Monday, August 1st, 2011
Today I started polishing/editing the new gothic romance I finished last month. Part of my day was spent surfing the web and consulting my collection of reference books. One of the points I needed to check on was 18th century cosmetics.
Last week during my blog hopping, I visited Carol Dunford’s blog, Les Femmes d’Ecriture. Author Brinda Berry was visiting and discussing the use of podcasts for research. Brinda said she finds podcasts an excellent way to research various topics. You can read her post here.
The idea of using podcasts struck me as brilliant. I spend a lot of time walking the dog and often wear my iPod. Sometimes I listen to RWA workshops but hadn’t thought of checking out podcasts for research purposes. Today I came across the perfect podcast at the Colonial Williamsburg website, which answered all my 18th century cosmetic questions. It was called The Art of Beauty. For those who are interested in history or who write historical novels some of the other podcasts look exciting too. Topics vary from The Art of Cut (about men’s tailoring) to Music and Dance and Animals.
So what did I learn about cosmetics?
1. Pale is good and tans were frowned upon. A hat was a woman’s best friend.
2. Dark eyes and hair were preferred because both set off a pale skin.
3. Most people of the time bore scars and smallpox marks on their faces and many had hollowed cheeks after losing teeth.
4. Things like lead and other harmful substances were used to make the skin appear pale.
5. Patches in the shape of moons, stars and other shapes were very popular. They were perfect to disguise smallpox marks.
6. Mouse fur was used to make eye brows appear thicker and darker. Yuck!
Armed with this information, I’ll be able to make my heroine appear more authentic. If I suddenly time traveled back to the 18th century the other women would laugh for sure. Each summer my freckles join hands, go forth and multiply. A hat and suntan lotion don’t seem to help much!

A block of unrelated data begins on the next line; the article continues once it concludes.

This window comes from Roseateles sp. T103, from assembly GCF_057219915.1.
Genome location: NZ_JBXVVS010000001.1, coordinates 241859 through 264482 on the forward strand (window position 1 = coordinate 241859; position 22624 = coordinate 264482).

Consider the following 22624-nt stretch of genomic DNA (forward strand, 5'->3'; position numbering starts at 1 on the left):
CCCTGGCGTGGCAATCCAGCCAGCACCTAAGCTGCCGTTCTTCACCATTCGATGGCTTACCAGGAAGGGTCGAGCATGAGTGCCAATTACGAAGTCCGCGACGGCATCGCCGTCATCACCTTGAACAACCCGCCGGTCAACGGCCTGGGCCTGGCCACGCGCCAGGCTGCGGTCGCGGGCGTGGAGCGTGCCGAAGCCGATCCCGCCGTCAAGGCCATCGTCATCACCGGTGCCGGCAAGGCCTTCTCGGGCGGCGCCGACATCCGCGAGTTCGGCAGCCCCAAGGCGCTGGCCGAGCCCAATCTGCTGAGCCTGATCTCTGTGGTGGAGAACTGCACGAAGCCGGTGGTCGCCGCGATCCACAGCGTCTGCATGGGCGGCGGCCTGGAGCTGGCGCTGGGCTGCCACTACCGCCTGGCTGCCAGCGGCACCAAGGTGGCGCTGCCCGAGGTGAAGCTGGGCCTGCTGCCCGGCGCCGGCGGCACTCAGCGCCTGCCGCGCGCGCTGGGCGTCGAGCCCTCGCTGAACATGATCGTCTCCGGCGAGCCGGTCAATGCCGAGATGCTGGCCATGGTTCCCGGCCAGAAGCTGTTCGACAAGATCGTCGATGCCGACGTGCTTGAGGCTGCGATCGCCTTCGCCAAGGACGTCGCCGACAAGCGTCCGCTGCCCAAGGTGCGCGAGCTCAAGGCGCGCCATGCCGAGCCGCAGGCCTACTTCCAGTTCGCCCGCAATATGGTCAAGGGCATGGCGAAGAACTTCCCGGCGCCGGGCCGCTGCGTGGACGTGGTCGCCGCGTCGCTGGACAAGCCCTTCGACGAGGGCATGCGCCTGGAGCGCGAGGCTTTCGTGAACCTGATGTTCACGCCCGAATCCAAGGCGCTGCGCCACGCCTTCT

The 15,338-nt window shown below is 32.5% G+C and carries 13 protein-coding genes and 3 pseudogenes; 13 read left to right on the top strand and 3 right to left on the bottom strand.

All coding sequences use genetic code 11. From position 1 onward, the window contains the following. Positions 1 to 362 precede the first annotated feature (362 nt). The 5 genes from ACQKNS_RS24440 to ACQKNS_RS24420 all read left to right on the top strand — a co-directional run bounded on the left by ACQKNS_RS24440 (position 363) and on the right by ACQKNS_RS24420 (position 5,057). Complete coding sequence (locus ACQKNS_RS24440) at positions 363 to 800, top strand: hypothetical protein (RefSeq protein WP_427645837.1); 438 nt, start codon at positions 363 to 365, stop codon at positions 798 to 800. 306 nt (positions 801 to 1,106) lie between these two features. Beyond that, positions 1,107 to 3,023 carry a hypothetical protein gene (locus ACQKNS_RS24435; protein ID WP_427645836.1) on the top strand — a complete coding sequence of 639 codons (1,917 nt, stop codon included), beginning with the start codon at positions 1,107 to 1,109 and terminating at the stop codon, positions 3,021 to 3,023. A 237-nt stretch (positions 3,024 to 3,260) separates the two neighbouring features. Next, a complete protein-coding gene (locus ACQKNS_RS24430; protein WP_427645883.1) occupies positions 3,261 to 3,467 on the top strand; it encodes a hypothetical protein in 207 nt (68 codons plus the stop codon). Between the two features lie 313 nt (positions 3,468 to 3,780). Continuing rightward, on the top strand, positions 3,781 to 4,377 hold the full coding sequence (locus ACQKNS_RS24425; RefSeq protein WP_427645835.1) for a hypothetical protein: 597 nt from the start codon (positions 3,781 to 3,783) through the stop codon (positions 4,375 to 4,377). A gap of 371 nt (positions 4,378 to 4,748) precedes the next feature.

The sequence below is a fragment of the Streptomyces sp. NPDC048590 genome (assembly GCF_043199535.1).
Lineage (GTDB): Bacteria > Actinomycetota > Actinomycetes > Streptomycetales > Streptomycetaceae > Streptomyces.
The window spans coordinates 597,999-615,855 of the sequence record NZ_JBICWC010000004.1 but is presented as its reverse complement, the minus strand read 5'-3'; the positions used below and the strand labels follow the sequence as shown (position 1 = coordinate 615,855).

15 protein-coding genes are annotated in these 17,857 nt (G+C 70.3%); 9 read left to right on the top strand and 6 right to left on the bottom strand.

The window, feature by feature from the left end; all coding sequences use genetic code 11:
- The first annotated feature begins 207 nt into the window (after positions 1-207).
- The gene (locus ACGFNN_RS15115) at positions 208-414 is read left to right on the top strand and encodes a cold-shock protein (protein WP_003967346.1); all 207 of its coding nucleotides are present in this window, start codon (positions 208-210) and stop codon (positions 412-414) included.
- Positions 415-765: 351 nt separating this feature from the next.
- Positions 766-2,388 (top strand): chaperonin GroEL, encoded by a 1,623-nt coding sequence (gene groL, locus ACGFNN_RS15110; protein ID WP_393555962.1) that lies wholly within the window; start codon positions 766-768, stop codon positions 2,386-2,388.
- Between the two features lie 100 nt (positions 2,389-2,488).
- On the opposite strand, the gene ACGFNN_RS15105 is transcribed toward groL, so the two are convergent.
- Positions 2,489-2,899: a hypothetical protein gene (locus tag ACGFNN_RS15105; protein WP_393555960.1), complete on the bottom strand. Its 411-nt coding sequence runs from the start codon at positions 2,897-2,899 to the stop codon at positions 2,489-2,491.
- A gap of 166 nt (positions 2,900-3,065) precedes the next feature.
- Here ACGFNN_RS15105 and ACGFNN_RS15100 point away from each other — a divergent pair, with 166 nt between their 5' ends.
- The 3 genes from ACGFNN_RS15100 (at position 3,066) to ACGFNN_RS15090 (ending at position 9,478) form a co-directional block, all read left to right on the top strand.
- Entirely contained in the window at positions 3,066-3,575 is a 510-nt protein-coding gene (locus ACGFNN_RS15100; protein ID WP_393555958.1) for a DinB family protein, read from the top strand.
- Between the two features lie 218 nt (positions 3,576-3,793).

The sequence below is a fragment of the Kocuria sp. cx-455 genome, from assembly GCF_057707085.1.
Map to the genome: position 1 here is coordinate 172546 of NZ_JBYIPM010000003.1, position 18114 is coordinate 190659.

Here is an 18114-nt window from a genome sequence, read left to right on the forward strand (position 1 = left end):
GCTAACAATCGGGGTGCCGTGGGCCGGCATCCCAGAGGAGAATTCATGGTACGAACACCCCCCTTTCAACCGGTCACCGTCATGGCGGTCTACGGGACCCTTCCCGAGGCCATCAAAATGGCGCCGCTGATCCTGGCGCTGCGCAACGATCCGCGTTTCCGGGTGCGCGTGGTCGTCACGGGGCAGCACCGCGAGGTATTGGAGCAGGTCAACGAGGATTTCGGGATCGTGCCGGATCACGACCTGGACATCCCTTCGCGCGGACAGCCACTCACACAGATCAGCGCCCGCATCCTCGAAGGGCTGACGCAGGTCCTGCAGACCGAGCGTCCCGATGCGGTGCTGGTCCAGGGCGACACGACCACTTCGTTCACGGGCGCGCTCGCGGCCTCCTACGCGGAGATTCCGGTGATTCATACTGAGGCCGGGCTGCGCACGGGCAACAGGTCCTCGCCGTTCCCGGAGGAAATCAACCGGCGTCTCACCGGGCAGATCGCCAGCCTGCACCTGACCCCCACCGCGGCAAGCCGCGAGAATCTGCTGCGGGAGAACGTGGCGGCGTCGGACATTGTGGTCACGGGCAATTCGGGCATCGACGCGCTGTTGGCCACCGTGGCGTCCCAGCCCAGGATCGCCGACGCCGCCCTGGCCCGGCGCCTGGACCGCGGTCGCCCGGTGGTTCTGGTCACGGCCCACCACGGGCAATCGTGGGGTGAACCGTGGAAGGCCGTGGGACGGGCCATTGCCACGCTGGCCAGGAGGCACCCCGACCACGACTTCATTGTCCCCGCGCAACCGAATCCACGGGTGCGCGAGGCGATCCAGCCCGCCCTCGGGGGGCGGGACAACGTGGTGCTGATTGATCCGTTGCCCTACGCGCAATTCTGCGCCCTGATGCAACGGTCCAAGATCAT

What do you think of the beauty ideals of the time? Pale skin and dark hair? Do you listen to podcasts? Do you have any favorites that you subscribe to and would recommend?
Saturday, January 1st, 2011
Several years ago I started a tradition. On the first day of the year I always do some writing. This year was no different and I worked on the final story in my Middlemarch Mates series. It’s coming along nicely.
I have quite a bit of writing news to start off the New Year.
1. A Discreet Affair is due for release from Liquid Silver books on 17 January 2011.
2. I’ve contracted a Naughty Nooner story with Ellora’s Cave. I don’t have a release date as yet, but Lightning Strikes Twice is a Middlemarch Mates story. The action takes place at the same time as Scarlet Woman. This makes a total of twelve books in the series. A nice round number to end the series, I think.
3. I’ve also sold a story called Christmas is Coming to Ellora’s Cave. This story is set in the same world as Fancy Free and it is due for release around Nov/Dec 2011.
4. Resisting Tamaki was nominated for a CAPA in the Fantasy/Sci-fi erotic romance category at The Romance Studio. The winners will be announced in Feb 2011.
5. I received a ripper of a review for The Spurned Viscountess from Reviews from the Heart. The reviewer said, “This was such a great book and one that left me with the feel good feeling I love so much.” I scored a Totally Smitten rating. Yay!
How did you start your New Year?